Rolling coverage of the day’s political developments as they happen, including Theresa May and Jeremy Corbyn at PMQs and May’s Commons statement announcing retaliation against Russia after the Russian spy attack
Caroline Johnson, a Conservative, says Corbyn’s spokesman made a comparison between this incident and Iraq. (See 2.04pm.) But in Iraq no weapons of mass destruction were found, she says. By contrast, she says, in Salisbury nerve agent has been found and three people are in hospital.
May agrees. She says:
It is quite wrong and outrageous that the leader of the opposition’s spokesman has made the comments in relation to this that he has.
Nato has expressed concern at “the first offensive use of a nerve agent on alliance territory since Nato’s foundation”. But it is not proposing further action, and certainly not invoking article 5, the provision that says an attack on one Nato member counts as an attack on all of them (an option the UK government has specifically ruled out.)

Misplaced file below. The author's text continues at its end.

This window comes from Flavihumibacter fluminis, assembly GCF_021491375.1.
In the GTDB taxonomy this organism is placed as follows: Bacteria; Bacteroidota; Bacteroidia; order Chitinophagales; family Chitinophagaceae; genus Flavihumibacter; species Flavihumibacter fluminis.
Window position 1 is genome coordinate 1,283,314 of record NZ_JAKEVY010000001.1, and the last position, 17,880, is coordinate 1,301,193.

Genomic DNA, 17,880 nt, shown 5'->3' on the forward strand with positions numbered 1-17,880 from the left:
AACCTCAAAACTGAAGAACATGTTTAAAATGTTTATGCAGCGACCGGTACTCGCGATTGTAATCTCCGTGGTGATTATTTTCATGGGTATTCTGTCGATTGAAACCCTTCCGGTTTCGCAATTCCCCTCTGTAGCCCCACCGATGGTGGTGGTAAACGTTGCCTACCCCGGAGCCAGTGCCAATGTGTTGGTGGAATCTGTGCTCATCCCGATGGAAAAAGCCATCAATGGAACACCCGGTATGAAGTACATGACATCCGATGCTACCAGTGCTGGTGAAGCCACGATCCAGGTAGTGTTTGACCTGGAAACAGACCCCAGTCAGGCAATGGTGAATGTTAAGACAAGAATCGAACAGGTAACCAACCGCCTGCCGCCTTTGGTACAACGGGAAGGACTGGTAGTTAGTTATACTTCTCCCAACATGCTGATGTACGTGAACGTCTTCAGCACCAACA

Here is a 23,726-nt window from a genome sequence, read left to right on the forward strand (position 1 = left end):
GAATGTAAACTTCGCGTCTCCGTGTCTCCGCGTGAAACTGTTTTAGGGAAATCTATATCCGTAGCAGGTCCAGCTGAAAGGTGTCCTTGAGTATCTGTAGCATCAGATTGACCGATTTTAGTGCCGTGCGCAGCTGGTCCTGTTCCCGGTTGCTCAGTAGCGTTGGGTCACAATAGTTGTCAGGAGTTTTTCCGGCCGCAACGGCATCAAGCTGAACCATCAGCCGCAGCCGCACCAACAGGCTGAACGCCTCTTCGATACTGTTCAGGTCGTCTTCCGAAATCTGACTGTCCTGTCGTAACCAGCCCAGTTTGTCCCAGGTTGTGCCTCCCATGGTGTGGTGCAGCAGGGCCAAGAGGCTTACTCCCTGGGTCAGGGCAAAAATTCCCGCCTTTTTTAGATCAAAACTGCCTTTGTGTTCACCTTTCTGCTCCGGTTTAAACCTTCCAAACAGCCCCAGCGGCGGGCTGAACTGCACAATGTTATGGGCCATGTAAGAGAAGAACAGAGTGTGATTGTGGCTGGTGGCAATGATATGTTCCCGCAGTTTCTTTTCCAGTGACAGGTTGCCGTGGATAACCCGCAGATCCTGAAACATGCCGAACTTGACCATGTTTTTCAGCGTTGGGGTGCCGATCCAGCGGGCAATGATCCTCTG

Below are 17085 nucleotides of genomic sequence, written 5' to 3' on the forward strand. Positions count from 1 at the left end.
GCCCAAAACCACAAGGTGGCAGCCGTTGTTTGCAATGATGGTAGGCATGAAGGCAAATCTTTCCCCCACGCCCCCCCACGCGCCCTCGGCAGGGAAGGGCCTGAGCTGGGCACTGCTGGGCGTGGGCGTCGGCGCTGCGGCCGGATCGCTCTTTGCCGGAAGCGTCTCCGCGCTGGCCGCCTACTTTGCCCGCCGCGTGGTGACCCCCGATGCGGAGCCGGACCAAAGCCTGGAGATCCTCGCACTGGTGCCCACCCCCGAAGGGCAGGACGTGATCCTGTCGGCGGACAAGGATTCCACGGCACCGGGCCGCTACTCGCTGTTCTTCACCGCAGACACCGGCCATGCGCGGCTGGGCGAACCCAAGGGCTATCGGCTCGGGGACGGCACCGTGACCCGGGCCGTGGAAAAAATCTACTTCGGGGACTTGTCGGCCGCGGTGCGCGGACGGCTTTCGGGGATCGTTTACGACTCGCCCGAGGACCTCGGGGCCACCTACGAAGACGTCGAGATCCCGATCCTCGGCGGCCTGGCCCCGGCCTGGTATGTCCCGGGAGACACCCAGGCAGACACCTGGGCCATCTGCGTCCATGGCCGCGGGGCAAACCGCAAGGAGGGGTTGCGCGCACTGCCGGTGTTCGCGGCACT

In a statement Nato said:
The UK confirmed the use of a military-grade nerve agent of a type developed by Russia and briefed allies that it was highly likely that Russia was responsible. The UK also confirmed that this was an indiscriminate and reckless attack against the United Kingdom, putting the lives of innocent civilians at risk.
Allies expressed deep concern at the first offensive use of a nerve agent on alliance territory since Nato’s foundation. Allies expressed solidarity with the UK, offered their support in the conduct of the ongoing investigation, and called on Russia to address the UK’s questions including providing full and complete disclosure of the Novichok programme to the Organisation for the Prohibition of Chemical Weapons. Allies agreed that the attack was a clear breach of international norms and agreements.